UC Berkeley

UC Berkeley Chancellor declares it a “difficult year”

Chancellor Robert Birgeneau

UC Berkeley Chancellor Robert Birgeneau is telling his staff that this has been ‘the single most difficult year I personally have experienced.”

Birgeneau, who has served as chancellor since 2004, had to deal with severe fiscal constraints, staff furloughs, large-scale protests, vandalism and violence on and near the campus, hunger strikes, and lots of criticism.

The most difficult time may have been in December, when a group of students and local residents carrying torches stormed his house while he and his wife slept inside. Some of the protestors smashed lights and overturned planters.

“It’s been difficult,” Birgeneau told members of the Berkeley Staff Assembly right before the Memorial Day holiday, according to a story on the university’s web site. “And, I would have to say — and I’m really sorry about this — that probably the staff took the brunt of the difficulties.”

Birgeneau noted some good news as well: the system-wide furloughs will end in August, private donations are up, and a record 50,000 students applied for admission to next year’s freshman class.

Read the complete story in UC Berkeley News.

Print Friendly
Tagged
  • Transparency

    UCB Chancellor Birgeneau Loss of Credibility, Trust
    The UCB budget gap has grown to $150 million, and still the Chancellor is spending money that isn’t there on expensive outside consultants. His reasons range from the need for impartiality to requiring the “innovative thinking, expertise, and new knowledge” the consultants would bring.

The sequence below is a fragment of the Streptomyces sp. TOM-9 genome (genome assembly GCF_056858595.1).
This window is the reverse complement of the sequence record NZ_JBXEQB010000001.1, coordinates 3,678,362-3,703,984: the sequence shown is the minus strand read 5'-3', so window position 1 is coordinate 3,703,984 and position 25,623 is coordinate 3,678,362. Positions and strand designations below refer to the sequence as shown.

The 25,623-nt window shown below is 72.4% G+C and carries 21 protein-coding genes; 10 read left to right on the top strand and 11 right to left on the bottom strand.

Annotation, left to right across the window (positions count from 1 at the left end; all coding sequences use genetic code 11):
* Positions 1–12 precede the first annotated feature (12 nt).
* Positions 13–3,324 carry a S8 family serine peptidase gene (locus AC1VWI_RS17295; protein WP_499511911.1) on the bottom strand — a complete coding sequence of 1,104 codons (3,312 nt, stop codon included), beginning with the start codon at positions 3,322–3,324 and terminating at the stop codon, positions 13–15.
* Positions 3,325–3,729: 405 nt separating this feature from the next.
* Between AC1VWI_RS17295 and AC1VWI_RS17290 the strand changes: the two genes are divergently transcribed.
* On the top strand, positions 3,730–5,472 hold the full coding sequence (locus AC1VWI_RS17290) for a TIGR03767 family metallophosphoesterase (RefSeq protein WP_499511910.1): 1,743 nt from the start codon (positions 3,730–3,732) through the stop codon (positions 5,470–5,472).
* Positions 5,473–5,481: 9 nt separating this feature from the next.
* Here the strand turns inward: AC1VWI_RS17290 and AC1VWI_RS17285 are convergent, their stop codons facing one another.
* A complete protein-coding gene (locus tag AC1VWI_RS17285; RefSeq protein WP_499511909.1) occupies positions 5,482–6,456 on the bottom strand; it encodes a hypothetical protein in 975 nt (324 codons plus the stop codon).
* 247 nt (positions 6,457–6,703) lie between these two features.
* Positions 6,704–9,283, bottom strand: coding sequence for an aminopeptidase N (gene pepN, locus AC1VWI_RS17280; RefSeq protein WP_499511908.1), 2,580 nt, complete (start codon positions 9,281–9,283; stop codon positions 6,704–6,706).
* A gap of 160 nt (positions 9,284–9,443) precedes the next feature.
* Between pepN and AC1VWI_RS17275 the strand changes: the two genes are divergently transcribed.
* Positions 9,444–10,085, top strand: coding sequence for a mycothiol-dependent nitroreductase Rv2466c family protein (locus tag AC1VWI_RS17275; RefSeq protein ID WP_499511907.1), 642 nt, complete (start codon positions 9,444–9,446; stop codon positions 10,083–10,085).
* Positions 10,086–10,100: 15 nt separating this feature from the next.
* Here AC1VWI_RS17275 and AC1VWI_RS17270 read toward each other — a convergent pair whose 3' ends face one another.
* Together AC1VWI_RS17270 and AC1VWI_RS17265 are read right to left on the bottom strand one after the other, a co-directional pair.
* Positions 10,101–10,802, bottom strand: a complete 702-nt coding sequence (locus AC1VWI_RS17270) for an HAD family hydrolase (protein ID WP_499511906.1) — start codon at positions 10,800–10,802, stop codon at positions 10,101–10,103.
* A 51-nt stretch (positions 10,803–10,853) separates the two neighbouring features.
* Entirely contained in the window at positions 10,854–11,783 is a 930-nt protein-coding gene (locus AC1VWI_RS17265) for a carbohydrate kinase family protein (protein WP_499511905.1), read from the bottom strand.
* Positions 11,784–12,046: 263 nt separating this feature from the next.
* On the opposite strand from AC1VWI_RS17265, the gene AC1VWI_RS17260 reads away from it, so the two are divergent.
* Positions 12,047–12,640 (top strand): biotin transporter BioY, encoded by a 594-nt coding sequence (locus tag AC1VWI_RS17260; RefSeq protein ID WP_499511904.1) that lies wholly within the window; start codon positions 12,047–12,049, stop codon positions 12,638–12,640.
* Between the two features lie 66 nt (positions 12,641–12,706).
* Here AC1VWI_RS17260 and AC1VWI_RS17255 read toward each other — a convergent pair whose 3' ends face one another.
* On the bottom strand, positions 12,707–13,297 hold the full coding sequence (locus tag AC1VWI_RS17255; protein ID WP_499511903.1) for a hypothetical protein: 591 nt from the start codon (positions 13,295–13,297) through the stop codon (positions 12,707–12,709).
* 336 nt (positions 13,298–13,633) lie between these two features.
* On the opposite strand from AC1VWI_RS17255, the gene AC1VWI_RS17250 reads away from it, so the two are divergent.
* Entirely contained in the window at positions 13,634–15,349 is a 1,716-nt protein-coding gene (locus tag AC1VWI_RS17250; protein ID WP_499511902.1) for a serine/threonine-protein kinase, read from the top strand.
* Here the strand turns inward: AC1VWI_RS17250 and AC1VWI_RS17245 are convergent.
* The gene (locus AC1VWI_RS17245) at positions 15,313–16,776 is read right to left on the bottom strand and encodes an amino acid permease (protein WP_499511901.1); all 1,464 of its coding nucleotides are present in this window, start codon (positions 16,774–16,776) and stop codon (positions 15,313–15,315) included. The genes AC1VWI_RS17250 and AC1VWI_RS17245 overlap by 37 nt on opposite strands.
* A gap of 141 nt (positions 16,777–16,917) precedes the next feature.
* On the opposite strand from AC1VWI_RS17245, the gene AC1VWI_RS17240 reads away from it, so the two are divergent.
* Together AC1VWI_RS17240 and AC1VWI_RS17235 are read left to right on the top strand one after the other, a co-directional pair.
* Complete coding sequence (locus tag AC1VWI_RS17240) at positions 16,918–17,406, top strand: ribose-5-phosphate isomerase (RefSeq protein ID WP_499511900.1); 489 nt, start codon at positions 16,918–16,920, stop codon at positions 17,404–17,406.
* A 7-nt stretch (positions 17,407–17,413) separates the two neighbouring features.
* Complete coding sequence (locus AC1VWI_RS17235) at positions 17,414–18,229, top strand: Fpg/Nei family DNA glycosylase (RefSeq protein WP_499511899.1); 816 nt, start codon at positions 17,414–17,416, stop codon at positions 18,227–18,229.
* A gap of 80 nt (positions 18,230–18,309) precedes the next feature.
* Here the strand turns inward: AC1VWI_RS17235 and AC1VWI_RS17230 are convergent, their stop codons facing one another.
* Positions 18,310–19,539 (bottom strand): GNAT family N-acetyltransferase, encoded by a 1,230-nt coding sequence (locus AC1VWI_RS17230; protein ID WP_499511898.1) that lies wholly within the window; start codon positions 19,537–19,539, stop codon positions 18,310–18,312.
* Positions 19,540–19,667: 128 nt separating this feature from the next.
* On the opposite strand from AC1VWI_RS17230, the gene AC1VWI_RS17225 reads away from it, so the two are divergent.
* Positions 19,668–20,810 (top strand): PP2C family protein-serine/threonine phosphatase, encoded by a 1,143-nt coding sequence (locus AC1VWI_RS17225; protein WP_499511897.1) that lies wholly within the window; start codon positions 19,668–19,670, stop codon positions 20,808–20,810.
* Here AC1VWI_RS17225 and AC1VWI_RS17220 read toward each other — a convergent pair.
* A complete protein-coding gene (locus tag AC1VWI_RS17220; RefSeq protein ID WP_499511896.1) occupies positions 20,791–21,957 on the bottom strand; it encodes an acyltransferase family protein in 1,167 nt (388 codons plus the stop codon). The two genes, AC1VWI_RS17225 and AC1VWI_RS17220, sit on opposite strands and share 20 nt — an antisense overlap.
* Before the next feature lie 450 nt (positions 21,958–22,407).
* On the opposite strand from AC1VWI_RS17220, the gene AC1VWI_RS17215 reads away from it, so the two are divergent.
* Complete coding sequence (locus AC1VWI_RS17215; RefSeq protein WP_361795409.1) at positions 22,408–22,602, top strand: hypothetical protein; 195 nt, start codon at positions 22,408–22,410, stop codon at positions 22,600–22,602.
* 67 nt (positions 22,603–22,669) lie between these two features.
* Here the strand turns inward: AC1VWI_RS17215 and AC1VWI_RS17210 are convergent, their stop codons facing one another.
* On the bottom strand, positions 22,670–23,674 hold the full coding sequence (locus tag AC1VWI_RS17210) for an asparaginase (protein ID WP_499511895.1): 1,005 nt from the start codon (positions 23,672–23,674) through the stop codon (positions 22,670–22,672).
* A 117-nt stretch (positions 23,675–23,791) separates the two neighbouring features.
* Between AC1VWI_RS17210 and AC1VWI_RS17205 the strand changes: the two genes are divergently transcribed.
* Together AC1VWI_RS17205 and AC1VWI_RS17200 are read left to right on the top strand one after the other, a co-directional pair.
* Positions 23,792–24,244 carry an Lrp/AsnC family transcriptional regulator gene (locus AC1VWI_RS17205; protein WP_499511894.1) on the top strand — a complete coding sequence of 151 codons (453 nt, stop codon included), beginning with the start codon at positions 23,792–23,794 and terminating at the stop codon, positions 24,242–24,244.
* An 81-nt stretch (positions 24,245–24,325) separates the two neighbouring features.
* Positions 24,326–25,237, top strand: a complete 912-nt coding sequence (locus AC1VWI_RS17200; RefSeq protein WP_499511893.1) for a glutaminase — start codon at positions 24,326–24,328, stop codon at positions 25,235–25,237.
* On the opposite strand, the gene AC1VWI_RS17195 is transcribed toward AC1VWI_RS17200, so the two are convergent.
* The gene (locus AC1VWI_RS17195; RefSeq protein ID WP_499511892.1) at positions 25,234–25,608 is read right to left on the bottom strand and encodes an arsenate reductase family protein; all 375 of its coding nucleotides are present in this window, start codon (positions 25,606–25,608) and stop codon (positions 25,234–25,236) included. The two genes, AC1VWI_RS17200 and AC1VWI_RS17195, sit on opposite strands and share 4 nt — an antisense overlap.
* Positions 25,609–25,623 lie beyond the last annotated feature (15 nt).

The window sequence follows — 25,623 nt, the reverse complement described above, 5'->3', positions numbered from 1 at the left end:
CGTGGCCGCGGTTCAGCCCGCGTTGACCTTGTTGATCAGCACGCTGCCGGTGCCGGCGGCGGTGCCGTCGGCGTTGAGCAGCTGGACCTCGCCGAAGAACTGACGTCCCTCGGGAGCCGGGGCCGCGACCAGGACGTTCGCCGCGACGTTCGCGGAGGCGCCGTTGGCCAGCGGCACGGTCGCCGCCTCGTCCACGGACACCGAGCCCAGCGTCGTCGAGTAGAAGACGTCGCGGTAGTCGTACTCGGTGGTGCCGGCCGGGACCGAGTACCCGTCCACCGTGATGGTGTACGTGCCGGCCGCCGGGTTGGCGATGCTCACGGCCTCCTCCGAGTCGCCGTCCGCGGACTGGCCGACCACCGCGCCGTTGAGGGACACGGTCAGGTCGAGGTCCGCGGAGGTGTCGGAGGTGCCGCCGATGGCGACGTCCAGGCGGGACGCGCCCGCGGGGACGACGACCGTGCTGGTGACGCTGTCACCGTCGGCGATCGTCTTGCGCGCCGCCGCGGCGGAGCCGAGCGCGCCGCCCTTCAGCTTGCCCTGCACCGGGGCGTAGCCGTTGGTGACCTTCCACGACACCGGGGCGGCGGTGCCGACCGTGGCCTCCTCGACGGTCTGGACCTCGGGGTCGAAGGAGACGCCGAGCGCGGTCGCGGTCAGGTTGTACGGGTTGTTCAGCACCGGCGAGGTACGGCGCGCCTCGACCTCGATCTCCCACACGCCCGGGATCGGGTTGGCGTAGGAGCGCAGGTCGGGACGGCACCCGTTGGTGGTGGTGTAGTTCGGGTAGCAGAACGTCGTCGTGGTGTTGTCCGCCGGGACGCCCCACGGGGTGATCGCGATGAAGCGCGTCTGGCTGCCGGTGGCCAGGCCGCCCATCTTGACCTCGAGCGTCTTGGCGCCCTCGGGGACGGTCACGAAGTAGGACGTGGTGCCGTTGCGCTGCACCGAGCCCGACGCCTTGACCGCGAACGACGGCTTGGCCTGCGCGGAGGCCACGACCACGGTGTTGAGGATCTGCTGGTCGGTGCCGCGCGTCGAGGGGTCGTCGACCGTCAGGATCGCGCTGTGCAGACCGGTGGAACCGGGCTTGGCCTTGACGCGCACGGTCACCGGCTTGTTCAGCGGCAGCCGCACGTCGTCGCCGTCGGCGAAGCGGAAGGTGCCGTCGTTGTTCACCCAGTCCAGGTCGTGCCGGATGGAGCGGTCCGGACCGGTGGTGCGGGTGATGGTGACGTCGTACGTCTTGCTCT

Does this mean that the faculty and management of a world-class research and teaching institution lack the knowledge, impartiality, innovation, and professionalism to come up with solutions? Have they been fudging their research for years? The consultants will glean their recommendations from interviewing faculty and the UCB management that hired them; yet solutions could be found internally if the Chancellor were doing the job HE was hired to do. Consultant fees would be far better spent on meeting the needs of students.

    There can be only one conclusion as to why creative solutions have not been forthcoming from the professionals within UCB: Chancellor Birgeneau has lost credibility and the trust of the faculty as well as of the Academic Senate leadership that represents them. Even if the faculty agrees with the consultants’ recommendations – disagreeing might put their jobs in jeopardy – the underlying problem of lost credibility and trust will remain.

  • Transparency

    How could it be a difficult year when Chancellor Birgeneau can hire $3,000,000 consultants to do the work of his job and of his vice chancellors. Unfortunately the students, faculty and academic senate are the victims of Chancellor Birgeneau’s self-serving leadership.